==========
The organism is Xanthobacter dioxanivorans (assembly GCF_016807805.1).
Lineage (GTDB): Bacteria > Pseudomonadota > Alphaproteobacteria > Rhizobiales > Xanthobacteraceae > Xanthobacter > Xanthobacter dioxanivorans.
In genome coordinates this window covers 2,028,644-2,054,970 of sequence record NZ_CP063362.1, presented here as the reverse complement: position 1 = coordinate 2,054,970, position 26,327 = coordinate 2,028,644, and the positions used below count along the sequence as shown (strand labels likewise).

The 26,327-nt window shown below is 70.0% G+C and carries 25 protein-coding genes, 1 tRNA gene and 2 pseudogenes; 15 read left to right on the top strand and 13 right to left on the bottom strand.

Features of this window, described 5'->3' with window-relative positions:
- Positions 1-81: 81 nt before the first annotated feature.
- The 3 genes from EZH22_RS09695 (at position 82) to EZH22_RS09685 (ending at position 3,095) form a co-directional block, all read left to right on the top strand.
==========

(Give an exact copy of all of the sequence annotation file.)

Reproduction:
The organism is Xanthobacter dioxanivorans (assembly GCF_016807805.1).
Lineage (GTDB): Bacteria > Pseudomonadota > Alphaproteobacteria > Rhizobiales > Xanthobacteraceae > Xanthobacter > Xanthobacter dioxanivorans.
In genome coordinates this window covers 2,028,644-2,054,970 of sequence record NZ_CP063362.1, presented here as the reverse complement: position 1 = coordinate 2,054,970, position 26,327 = coordinate 2,028,644, and the positions used below count along the sequence as shown (strand labels likewise).

The 26,327-nt window shown below is 70.0% G+C and carries 25 protein-coding genes, 1 tRNA gene and 2 pseudogenes; 15 read left to right on the top strand and 13 right to left on the bottom strand.

Features of this window, described 5'->3' with window-relative positions:
- Positions 1-81: 81 nt before the first annotated feature.
- The 3 genes from EZH22_RS09695 (at position 82) to EZH22_RS09685 (ending at position 3,095) form a co-directional block, all read left to right on the top strand.